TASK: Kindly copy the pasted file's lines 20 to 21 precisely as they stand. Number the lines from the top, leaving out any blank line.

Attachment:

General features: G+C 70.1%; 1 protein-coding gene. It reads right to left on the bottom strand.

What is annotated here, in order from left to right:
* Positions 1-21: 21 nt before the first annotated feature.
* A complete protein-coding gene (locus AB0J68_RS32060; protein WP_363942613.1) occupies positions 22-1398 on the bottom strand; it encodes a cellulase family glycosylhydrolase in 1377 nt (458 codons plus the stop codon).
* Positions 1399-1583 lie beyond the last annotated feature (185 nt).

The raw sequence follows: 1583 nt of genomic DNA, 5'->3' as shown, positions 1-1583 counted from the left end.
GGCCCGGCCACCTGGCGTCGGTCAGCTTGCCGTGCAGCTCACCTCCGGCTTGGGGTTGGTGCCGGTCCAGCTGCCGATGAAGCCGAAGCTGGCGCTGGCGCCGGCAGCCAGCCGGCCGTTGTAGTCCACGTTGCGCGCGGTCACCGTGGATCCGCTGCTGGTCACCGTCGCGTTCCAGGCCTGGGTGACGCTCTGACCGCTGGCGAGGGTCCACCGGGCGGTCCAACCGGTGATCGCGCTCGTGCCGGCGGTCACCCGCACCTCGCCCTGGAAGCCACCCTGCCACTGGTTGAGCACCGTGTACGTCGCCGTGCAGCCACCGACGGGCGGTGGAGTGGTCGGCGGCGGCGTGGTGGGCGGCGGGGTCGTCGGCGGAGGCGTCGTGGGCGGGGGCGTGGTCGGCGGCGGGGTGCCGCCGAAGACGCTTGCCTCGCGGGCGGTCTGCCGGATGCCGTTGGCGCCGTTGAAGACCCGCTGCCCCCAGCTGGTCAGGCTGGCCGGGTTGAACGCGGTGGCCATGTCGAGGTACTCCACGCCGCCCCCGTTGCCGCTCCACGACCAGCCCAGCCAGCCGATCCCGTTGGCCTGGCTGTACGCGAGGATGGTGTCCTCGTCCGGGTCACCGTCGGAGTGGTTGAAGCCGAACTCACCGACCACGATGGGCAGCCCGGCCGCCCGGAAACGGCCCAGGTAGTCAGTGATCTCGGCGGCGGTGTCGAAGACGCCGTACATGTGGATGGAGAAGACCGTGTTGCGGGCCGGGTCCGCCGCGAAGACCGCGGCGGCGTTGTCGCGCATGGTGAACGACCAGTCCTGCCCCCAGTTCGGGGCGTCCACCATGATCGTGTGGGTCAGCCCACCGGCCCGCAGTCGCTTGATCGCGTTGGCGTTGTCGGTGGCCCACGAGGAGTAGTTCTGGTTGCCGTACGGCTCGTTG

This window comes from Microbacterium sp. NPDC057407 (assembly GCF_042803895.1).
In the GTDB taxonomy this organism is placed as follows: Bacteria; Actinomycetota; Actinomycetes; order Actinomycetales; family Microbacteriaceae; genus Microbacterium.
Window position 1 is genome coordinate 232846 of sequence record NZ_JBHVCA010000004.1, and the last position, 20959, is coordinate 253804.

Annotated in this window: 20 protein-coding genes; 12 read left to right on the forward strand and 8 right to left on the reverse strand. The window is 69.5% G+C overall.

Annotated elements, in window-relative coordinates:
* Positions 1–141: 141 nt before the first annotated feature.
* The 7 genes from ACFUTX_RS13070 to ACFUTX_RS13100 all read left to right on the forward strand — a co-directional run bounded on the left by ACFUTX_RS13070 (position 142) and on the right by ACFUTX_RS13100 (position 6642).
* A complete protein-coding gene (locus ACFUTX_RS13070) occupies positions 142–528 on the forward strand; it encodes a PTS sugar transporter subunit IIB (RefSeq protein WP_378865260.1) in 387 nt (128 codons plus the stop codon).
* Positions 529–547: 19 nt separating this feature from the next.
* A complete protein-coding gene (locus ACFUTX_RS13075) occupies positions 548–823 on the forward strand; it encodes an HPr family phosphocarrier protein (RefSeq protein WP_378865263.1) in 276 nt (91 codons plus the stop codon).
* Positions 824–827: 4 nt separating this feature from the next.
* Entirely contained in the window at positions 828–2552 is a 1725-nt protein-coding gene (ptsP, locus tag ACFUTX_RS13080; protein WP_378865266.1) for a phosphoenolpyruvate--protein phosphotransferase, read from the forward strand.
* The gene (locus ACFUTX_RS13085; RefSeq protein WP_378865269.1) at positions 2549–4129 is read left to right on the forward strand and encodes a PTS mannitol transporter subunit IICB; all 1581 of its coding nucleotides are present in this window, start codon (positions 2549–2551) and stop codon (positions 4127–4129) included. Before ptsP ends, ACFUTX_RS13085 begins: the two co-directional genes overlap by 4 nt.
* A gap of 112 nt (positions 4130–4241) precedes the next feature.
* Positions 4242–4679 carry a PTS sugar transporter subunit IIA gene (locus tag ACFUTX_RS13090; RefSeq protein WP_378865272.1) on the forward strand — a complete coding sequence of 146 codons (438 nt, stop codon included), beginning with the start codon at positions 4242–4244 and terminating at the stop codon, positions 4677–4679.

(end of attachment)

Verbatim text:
* The gene (locus ACFUTX_RS13085; RefSeq protein WP_378865269.1) at positions 2549–4129 is read left to right on the forward strand and encodes a PTS mannitol transporter subunit IICB; all 1581 of its coding nucleotides are present in this window, start codon (positions 2549–2551) and stop codon (positions 4127–4129) included. Before ptsP ends, ACFUTX_RS13085 begins: the two co-directional genes overlap by 4 nt.
* A gap of 112 nt (positions 4130–4241) precedes the next feature.